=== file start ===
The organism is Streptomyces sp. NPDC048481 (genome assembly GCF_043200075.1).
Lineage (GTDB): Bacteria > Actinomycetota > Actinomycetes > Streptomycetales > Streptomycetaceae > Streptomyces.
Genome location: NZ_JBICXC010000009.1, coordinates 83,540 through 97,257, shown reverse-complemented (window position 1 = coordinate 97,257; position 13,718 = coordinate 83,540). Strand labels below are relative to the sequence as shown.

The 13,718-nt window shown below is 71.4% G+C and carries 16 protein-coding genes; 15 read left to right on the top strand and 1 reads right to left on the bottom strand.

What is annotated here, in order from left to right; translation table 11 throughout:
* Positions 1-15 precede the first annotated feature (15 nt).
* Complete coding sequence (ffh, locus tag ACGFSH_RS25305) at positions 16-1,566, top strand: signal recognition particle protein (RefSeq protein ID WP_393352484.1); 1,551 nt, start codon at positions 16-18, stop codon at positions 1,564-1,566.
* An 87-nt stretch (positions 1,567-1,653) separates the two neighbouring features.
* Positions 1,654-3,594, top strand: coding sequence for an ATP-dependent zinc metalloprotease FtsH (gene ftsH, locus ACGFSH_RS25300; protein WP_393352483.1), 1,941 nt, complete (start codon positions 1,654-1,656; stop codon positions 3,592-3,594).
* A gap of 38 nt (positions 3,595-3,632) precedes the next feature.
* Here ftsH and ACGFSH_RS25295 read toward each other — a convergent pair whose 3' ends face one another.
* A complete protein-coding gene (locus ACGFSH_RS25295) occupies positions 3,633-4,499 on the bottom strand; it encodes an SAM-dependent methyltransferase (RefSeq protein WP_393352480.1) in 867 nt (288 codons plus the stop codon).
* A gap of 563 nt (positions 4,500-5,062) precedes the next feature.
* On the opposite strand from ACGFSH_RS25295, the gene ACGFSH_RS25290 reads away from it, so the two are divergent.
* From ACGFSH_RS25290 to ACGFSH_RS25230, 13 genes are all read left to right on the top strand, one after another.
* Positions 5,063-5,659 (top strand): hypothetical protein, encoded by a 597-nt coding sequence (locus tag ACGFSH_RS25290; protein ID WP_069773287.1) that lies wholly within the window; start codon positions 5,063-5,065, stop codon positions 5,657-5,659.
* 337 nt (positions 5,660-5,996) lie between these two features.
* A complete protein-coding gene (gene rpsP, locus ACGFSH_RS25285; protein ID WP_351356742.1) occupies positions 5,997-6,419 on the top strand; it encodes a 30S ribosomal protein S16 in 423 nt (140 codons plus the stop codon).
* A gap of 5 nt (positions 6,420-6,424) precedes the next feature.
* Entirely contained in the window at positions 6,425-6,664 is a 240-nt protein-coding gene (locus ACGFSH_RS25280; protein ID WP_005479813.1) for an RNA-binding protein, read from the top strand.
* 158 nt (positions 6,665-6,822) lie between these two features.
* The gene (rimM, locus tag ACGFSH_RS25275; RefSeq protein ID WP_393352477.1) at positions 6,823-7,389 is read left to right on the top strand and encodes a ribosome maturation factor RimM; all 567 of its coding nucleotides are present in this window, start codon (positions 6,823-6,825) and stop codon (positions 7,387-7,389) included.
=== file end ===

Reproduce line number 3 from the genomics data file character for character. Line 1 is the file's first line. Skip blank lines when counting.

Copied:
Genome location: NZ_JBICXC010000009.1, coordinates 83,540 through 97,257, shown reverse-complemented (window position 1 = coordinate 97,257; position 13,718 = coordinate 83,540). Strand labels below are relative to the sequence as shown.